Brain imaging reveals that androids are creepy
Robotics designers and animators have been aware of the phenomenon for decades. As robots and cartoons are made to resemble humans, the similarity is initially appealing to us. Robots that look somewhat like ourselves are perceived as cute, and this cuteness increases proportionally with the addition of more human features. But at some point a threshold is crossed and overly lifelike androids make us cringe rather than smile.
This rapid drop-off from adorable to profoundly unsettling is known as the “uncanny valley,” and it resonates with anyone who has been spooked by wax museum figures or by nightmarishly realistic animated characters in films like The Polar Express. Essentially, if you take anthropomorphism too far, you end up with something only slightly more appealing than a zombie.
The only problem with the concept of the uncanny valley is that, until recently, it was only based on anecdote, leading some critics to suggest that there was no evidence that any such effect existed. But now, an international team of researchers, led by Ayse Pinar Saygin of the University of California-San Diego, have used fMRI technology to show what happens in the human brain when it encounters a hyper-realistic android.
The team showed videos to a group of 20 subjects, ages 20 to 36, depicting a series of simple actions – waving, nodding, picking up a piece of paper from a table – performed by three different kinds of agents: android, human and robot. The android video featured uncanny valley poster child Repliee Q2, a highly realistic automaton made by Japan’s Intelligent Robotics Laboratory at Osaka University. Repliee Q2 can be mistaken for a human at first glance, but looks thoroughly creepy to most people upon additional exposure.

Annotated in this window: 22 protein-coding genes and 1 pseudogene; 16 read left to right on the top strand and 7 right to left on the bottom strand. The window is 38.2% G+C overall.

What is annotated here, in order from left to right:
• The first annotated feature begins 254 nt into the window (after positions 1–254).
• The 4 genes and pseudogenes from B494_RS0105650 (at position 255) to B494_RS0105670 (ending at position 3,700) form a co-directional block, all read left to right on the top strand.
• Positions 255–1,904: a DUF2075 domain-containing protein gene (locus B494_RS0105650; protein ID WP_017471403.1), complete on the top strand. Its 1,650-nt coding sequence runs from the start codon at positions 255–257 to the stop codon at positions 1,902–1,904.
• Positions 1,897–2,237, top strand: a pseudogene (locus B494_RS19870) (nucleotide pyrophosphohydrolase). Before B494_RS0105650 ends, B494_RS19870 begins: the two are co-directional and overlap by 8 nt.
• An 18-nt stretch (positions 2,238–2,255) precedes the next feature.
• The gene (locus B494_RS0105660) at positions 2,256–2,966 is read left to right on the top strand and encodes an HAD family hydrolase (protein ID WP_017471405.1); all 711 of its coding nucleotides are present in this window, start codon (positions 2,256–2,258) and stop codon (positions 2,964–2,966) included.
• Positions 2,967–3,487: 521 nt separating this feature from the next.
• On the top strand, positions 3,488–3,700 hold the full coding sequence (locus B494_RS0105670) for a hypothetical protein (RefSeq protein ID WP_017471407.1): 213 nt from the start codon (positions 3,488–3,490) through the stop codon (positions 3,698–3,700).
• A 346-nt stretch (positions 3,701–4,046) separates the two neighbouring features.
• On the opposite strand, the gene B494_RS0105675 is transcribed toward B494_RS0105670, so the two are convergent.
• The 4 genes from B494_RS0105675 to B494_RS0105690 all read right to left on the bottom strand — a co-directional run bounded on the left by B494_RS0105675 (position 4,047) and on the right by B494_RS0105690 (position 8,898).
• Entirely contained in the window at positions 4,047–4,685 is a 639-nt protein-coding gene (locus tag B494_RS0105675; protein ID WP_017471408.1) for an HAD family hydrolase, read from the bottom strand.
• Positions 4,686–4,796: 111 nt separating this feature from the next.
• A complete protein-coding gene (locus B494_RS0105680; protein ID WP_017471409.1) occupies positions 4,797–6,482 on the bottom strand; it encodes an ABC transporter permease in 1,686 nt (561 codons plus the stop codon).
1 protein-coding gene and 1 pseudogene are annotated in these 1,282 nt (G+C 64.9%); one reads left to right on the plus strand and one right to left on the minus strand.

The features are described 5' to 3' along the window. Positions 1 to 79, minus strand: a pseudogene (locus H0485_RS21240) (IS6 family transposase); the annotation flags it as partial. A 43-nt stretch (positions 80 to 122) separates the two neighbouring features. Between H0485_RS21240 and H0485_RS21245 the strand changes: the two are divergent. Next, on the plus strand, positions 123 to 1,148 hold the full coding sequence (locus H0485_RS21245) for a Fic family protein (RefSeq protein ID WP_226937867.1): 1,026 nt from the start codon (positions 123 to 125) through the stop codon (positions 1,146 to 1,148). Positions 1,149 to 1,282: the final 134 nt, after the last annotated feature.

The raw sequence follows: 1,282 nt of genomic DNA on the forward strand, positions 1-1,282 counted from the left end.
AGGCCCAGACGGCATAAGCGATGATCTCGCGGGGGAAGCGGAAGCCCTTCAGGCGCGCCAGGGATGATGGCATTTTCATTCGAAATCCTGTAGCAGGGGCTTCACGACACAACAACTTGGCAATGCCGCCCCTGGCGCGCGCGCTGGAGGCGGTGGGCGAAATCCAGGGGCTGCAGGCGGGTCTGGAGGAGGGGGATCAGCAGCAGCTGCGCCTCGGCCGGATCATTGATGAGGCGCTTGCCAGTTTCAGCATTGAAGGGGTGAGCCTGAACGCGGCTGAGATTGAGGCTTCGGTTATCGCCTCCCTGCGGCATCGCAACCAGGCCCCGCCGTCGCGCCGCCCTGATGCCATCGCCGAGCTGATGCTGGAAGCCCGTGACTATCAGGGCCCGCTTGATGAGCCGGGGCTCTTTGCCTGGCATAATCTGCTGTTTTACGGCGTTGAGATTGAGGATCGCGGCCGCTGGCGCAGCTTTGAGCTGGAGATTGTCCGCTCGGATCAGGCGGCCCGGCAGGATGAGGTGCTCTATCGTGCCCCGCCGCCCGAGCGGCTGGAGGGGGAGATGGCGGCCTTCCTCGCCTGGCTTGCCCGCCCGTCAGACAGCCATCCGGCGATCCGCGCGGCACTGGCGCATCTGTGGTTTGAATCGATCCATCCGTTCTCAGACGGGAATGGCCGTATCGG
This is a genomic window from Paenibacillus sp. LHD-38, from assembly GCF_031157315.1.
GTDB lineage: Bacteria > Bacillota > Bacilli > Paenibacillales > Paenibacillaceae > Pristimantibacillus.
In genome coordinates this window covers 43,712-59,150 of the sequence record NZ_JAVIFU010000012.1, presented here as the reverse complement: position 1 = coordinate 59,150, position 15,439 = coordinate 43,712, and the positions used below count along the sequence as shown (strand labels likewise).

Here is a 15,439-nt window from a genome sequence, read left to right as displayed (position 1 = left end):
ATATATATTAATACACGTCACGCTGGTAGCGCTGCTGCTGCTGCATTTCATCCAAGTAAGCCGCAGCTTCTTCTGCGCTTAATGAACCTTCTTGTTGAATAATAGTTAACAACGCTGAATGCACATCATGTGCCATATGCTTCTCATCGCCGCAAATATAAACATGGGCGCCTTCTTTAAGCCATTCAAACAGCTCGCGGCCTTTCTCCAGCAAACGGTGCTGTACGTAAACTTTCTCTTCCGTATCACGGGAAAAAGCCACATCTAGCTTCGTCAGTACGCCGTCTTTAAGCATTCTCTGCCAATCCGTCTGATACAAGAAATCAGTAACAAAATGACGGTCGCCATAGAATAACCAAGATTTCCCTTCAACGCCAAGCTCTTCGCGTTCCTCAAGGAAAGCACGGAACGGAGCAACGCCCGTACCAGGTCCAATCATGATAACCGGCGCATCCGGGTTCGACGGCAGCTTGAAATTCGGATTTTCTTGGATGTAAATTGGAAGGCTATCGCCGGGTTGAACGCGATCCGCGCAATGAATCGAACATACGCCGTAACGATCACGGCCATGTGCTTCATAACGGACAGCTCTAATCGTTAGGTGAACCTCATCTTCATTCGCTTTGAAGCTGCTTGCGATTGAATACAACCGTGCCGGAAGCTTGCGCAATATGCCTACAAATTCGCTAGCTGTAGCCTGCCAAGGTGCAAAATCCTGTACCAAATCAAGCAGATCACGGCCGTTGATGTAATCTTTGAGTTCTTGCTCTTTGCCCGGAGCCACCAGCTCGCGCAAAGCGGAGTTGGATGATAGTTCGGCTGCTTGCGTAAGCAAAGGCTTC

The Japanese woman whom Repliee Q2 was based on performed the motions for the human video. For the robot footage, it was Repliee Q2 again, but this time with her humanoid outer skin removed so that only a robotic metal skeleton remained. Subjects were told whether each agent was human or machine, and fMRI readings were taken as the viewed the videos.
Brain scans from viewings of the human and the obvious robot were unremarkable, but something interesting occurred as subjects watched the android video. Areas in the parietal cortex that had been quiet during human and robot conditions were something of a light show when presented with the android. Particularly active were areas that connect the part of the visual cortex responsible for processing bodily movements with the portion of the motor cortex containing “mirror neurons.” These are neurons that fire when we watch someone performing an action just as they would fire if we were performing the action ourselves.
The authors, whose research was published in the journal Social Cognitive and Affective Neuroscience, interpret these results as indicative of the brain being unable to reconcile the unnatural coupling of human appearance with non-human movements. We’re accustomed to seeing robotic movement in robots, but we expect something that looks like a human to move like a human. When confronted with a humanoid form that moves like a machine, these expectations are not met and the brain struggles to make sense of the mismatch, resulting in the increased activity seen in the parietal cortex.
Although the authors cannot say that this confusion of inputs is the cause of the disturbing quality many people perceive in lifelike androids, this is the first time brain imaging technology has been used to show that the brain does react differently to these images. That information could be useful for anyone trying to design lifelike robots that don’t freak people out so much. Saygin and her students are also searching for thriftier ways to test androids and animated images for potential creepiness. They’re hoping to find an EEG counterpart to the effect they’ve demonstrated using the more expensive fMRI technology.